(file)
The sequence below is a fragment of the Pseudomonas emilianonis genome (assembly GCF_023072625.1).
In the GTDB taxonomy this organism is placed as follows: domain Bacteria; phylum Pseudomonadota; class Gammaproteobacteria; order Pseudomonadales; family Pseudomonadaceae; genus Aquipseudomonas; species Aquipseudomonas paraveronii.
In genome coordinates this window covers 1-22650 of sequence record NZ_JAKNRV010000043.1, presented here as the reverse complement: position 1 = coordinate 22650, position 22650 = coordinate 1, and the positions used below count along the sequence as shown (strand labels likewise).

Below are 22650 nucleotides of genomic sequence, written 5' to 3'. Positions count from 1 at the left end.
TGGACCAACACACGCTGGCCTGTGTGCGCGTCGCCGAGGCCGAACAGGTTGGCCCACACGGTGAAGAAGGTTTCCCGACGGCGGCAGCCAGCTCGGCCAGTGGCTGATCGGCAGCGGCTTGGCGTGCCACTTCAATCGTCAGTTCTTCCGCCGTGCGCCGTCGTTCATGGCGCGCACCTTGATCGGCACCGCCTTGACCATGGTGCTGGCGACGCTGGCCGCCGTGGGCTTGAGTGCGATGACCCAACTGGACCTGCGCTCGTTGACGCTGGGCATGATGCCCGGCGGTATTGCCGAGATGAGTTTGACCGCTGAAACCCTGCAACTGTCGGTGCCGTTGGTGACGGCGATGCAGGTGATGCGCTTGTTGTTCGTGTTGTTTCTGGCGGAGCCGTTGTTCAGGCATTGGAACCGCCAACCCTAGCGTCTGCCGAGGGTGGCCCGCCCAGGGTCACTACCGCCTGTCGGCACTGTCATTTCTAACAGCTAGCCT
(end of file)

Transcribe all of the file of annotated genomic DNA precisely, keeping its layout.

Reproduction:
The sequence below is a fragment of the Pseudomonas emilianonis genome (assembly GCF_023072625.1).
In the GTDB taxonomy this organism is placed as follows: domain Bacteria; phylum Pseudomonadota; class Gammaproteobacteria; order Pseudomonadales; family Pseudomonadaceae; genus Aquipseudomonas; species Aquipseudomonas paraveronii.
In genome coordinates this window covers 1-22650 of sequence record NZ_JAKNRV010000043.1, presented here as the reverse complement: position 1 = coordinate 22650, position 22650 = coordinate 1, and the positions used below count along the sequence as shown (strand labels likewise).

Below are 22650 nucleotides of genomic sequence, written 5' to 3'. Positions count from 1 at the left end.
TGGACCAACACACGCTGGCCTGTGTGCGCGTCGCCGAGGCCGAACAGGTTGGCCCACACGGTGAAGAAGGTTTCCCGACGGCGGCAGCCAGCTCGGCCAGTGGCTGATCGGCAGCGGCTTGGCGTGCCACTTCAATCGTCAGTTCTTCCGCCGTGCGCCGTCGTTCATGGCGCGCACCTTGATCGGCACCGCCTTGACCATGGTGCTGGCGACGCTGGCCGCCGTGGGCTTGAGTGCGATGACCCAACTGGACCTGCGCTCGTTGACGCTGGGCATGATGCCCGGCGGTATTGCCGAGATGAGTTTGACCGCTGAAACCCTGCAACTGTCGGTGCCGTTGGTGACGGCGATGCAGGTGATGCGCTTGTTGTTCGTGTTGTTTCTGGCGGAGCCGTTGTTCAGGCATTGGAACCGCCAACCCTAGCGTCTGCCGAGGGTGGCCCGCCCAGGGTCACTACCGCCTGTCGGCACTGTCATTTCTAACAGCTAGCCT